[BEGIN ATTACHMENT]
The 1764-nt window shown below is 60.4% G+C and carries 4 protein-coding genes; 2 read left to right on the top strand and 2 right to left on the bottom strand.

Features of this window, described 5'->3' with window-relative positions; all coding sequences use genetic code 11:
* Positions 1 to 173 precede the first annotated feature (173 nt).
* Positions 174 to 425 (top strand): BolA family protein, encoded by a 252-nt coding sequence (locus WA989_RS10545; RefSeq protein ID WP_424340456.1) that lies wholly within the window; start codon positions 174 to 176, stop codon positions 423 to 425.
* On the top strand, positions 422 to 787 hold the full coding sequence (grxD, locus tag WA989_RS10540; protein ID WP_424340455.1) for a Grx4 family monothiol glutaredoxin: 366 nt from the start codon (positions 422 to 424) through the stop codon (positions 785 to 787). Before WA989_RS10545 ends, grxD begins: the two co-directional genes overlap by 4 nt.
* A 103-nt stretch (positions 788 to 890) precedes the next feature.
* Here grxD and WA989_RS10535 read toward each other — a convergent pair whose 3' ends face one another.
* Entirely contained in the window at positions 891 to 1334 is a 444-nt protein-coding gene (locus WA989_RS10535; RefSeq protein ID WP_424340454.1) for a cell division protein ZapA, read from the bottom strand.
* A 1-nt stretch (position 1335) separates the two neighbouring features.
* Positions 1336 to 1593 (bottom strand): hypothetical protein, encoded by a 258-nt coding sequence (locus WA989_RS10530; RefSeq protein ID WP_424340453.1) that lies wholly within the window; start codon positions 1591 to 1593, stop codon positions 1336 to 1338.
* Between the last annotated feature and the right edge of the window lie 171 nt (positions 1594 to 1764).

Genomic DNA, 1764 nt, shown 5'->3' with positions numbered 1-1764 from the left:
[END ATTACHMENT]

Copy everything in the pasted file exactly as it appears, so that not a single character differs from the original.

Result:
The 1764-nt window shown below is 60.4% G+C and carries 4 protein-coding genes; 2 read left to right on the top strand and 2 right to left on the bottom strand.

Features of this window, described 5'->3' with window-relative positions; all coding sequences use genetic code 11:
* Positions 1 to 173 precede the first annotated feature (173 nt).
* Positions 174 to 425 (top strand): BolA family protein, encoded by a 252-nt coding sequence (locus WA989_RS10545; RefSeq protein ID WP_424340456.1) that lies wholly within the window; start codon positions 174 to 176, stop codon positions 423 to 425.
* On the top strand, positions 422 to 787 hold the full coding sequence (grxD, locus tag WA989_RS10540; protein ID WP_424340455.1) for a Grx4 family monothiol glutaredoxin: 366 nt from the start codon (positions 422 to 424) through the stop codon (positions 785 to 787). Before WA989_RS10545 ends, grxD begins: the two co-directional genes overlap by 4 nt.
* A 103-nt stretch (positions 788 to 890) precedes the next feature.
* Here grxD and WA989_RS10535 read toward each other — a convergent pair whose 3' ends face one another.
* Entirely contained in the window at positions 891 to 1334 is a 444-nt protein-coding gene (locus WA989_RS10535; RefSeq protein ID WP_424340454.1) for a cell division protein ZapA, read from the bottom strand.
* A 1-nt stretch (position 1335) separates the two neighbouring features.
* Positions 1336 to 1593 (bottom strand): hypothetical protein, encoded by a 258-nt coding sequence (locus WA989_RS10530; RefSeq protein ID WP_424340453.1) that lies wholly within the window; start codon positions 1591 to 1593, stop codon positions 1336 to 1338.
* Between the last annotated feature and the right edge of the window lie 171 nt (positions 1594 to 1764).

Genomic DNA, 1764 nt, shown 5'->3' with positions numbered 1-1764 from the left: